Base Closure Proposal Faces Uphill Battle
Virginia's Fort Monroe military installation was closed in 2011.
The Defense Department’s latest push to persuade Congress to authorize another round of base closures is unlikely to succeed this year, according to analysts.A recent Pentagon report concluded that the Defense Department has 22 percent excess infrastructure capacity. For the Army and Air Force, the excess is 33 percent and 32 percent, respectively.
“Spending resources on excess infrastructure does not make sense,” Deputy Secretary of Defense Bob Work said in a recent letter to lawmakers.
Based on historical trends, another round of base realignment and closure could save the Pentagon $1.5 billion to $3 billion in annual savings in perpetuity once up front costs are paid for, according to Mackenzie Eaglen, a defense budget analyst at the American Enterprise Institute.
“These savings could make a major dent in the need to reinvest in the U.S. military’s combat power,” she said in an email. The extra funds would be enough for the Air Force to buy five additional F-35s and eight C-130Js; the Navy to purchase 14 additional F/A-18 Super Hornets; or the Army to restore readiness levels, among other procurement options, she noted.
But BRAC is unlikely to be approved by lawmakers in an election year, analysts said. Beyond that, it will continue to be an uphill battle.
“If a new president isn’t interested in spending the political capital at the White House to get this through and the new [secretary of defense isn’t able] to berate Congress into submission … then it just won’t happen,” Eaglen said.
Pentagon leaders have threatened to act unilaterally and use existing waiver authorities to close down unneeded facilities. But an end-run around lawmakers would be a difficult proposition.
“While DoD could exercise these waivers, you still have to go through the environmental review process, so that’s going to slow you down,” said Andrew Hunter, director of the defense-industrial initiatives group at the Center for Strategic and International Studies, during a briefing with reporters. “That gives Congress enough time to come in and pass a law prohibiting this specific action you’re taking.”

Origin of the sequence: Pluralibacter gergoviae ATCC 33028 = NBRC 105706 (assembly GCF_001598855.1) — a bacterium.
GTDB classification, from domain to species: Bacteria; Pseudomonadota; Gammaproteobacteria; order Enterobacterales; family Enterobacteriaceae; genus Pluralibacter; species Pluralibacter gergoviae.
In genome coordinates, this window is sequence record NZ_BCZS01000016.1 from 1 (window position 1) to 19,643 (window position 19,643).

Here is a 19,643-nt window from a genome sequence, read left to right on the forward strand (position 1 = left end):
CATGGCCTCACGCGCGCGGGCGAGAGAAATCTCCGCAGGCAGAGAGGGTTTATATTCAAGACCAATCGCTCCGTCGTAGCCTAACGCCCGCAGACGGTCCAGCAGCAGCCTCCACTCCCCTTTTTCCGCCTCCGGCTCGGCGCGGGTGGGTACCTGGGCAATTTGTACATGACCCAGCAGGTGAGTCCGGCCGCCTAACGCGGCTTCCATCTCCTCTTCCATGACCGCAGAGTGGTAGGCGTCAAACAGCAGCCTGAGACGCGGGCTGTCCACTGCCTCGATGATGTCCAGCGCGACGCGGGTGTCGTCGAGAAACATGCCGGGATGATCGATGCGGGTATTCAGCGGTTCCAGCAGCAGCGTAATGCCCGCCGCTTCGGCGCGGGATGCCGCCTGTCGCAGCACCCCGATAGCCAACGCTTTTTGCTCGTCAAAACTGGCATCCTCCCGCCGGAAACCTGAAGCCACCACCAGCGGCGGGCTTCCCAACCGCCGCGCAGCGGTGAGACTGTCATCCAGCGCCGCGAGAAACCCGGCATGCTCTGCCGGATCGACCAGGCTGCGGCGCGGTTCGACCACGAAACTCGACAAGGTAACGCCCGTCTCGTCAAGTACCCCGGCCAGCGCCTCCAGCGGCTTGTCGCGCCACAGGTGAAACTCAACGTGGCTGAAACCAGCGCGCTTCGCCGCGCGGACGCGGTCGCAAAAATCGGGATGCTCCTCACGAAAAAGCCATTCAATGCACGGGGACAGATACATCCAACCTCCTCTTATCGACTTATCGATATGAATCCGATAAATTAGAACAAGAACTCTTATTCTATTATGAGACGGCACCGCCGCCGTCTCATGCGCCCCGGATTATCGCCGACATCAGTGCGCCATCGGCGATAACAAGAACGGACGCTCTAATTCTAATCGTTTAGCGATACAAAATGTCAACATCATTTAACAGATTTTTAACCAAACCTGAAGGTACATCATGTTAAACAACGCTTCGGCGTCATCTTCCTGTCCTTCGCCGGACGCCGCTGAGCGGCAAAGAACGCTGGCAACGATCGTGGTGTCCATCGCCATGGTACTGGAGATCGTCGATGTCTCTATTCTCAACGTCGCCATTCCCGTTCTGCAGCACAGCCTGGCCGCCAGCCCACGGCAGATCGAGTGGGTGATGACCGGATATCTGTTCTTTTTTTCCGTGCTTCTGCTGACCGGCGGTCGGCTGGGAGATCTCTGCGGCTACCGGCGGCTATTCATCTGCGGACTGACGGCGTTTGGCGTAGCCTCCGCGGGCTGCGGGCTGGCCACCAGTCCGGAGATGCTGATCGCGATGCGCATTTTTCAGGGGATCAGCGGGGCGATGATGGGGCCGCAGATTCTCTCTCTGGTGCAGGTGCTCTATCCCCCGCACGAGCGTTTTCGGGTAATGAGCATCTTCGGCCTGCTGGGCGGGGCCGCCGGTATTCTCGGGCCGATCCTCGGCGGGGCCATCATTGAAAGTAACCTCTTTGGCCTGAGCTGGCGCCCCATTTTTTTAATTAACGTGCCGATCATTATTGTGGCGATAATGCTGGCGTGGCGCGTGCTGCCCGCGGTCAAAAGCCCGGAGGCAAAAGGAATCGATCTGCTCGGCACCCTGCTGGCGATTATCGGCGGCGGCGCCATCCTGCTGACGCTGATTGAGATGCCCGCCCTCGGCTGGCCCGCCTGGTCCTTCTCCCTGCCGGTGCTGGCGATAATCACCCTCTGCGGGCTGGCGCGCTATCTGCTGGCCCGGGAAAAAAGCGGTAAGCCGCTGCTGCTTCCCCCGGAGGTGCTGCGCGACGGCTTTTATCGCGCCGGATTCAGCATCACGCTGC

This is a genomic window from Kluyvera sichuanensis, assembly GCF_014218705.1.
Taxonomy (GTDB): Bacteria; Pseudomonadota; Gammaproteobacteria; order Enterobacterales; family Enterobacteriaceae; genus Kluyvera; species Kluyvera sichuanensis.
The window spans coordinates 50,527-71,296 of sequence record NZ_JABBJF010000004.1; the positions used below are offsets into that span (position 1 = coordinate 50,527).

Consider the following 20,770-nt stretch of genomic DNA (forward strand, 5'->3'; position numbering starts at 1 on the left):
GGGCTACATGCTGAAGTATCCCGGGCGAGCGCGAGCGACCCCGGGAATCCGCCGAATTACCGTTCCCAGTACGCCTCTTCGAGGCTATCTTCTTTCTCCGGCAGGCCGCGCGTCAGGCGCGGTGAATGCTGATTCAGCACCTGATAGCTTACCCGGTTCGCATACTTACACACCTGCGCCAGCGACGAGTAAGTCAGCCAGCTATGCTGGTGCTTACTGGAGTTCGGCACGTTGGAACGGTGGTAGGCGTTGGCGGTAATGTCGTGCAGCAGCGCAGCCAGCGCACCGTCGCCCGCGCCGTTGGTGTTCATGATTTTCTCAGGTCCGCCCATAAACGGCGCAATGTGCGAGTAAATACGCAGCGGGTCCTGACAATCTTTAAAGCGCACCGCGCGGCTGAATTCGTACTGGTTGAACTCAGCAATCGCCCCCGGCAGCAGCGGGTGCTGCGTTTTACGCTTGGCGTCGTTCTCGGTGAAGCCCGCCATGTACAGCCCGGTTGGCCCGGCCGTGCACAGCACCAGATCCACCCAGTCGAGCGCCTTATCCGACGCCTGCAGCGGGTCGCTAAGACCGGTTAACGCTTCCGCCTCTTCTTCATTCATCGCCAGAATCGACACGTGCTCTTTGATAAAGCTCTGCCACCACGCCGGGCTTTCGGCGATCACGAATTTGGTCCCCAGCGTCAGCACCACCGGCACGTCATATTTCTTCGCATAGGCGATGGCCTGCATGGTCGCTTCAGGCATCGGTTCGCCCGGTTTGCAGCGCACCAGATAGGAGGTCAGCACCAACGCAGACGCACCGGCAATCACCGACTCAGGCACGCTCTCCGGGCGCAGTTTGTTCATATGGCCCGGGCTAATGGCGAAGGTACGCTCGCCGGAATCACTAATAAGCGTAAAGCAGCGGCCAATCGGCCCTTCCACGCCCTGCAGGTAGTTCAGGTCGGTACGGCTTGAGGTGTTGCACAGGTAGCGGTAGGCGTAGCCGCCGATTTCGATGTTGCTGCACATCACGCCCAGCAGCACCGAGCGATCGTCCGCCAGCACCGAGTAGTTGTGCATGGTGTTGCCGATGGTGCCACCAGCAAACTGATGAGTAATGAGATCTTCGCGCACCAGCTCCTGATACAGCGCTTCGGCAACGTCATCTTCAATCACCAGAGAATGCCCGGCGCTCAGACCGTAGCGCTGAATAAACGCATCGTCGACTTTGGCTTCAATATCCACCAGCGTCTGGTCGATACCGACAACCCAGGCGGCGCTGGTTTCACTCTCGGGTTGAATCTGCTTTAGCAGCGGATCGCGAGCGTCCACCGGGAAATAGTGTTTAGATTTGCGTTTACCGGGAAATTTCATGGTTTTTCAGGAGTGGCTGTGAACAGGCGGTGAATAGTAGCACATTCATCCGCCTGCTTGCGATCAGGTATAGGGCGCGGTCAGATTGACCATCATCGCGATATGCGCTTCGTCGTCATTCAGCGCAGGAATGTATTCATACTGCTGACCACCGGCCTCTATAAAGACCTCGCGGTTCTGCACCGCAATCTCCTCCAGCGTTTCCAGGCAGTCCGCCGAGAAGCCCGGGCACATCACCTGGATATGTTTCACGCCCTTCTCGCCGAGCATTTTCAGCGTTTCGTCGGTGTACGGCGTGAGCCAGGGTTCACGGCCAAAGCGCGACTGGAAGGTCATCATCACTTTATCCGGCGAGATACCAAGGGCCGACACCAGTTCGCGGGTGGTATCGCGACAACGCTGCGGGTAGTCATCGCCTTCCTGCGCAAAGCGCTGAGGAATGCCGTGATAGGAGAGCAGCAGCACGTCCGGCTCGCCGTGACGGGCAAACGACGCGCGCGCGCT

Outside Capitol Hill, there is growing unity within the broader national defense community about the need for BRAC, Eaglen noted. Interested parties are tired of “the death-by-a-thousand-cuts” to military construction accounts — the result of efforts to offset the cost of maintaining excess infrastructure, she said.
“The louder their voices become, the more likely Congress is to act,” she said. “But again, this is an open question” as to whether that will happen.
Todd Harrison, a defense budget analyst at CSIS, said the next administration should consider pursuing a different path in the face of congressional intransigence.
“Right now it appears that the politics are not supportive of a base closure commission, so let’s find another way forward that doesn’t have to use a BRAC-like construct,” he said.
The Pentagon could propose smaller sets of closures and provide Congress with a list of specific bases that should be shuttered. That could reduce opposition from some lawmakers who fear that an unpredictable BRAC commission could lead to job losses in their districts, he said.
“It could flip the politics here and make this more appealing to members of Congress if you just go ahead and name the losers up front,” he said. If you identify “the congressional districts that are going to lose on this, that implicitly makes everyone else a winner and so then you’ve got some basis of support.”
Topics: Defense Department, DOD Budget, DOD Leadership, DOD Policy